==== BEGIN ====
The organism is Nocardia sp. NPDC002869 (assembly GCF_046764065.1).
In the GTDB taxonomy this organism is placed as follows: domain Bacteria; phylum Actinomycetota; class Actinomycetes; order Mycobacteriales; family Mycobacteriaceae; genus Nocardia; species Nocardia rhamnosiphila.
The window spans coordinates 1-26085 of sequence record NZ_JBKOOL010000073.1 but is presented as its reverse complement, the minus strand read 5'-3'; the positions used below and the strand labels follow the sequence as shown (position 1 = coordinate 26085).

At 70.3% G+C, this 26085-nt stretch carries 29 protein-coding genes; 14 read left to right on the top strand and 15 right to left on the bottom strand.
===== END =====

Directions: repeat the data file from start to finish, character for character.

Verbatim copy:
The organism is Nocardia sp. NPDC002869 (assembly GCF_046764065.1).
In the GTDB taxonomy this organism is placed as follows: domain Bacteria; phylum Actinomycetota; class Actinomycetes; order Mycobacteriales; family Mycobacteriaceae; genus Nocardia; species Nocardia rhamnosiphila.
The window spans coordinates 1-26085 of sequence record NZ_JBKOOL010000073.1 but is presented as its reverse complement, the minus strand read 5'-3'; the positions used below and the strand labels follow the sequence as shown (position 1 = coordinate 26085).

At 70.3% G+C, this 26085-nt stretch carries 29 protein-coding genes; 14 read left to right on the top strand and 15 right to left on the bottom strand.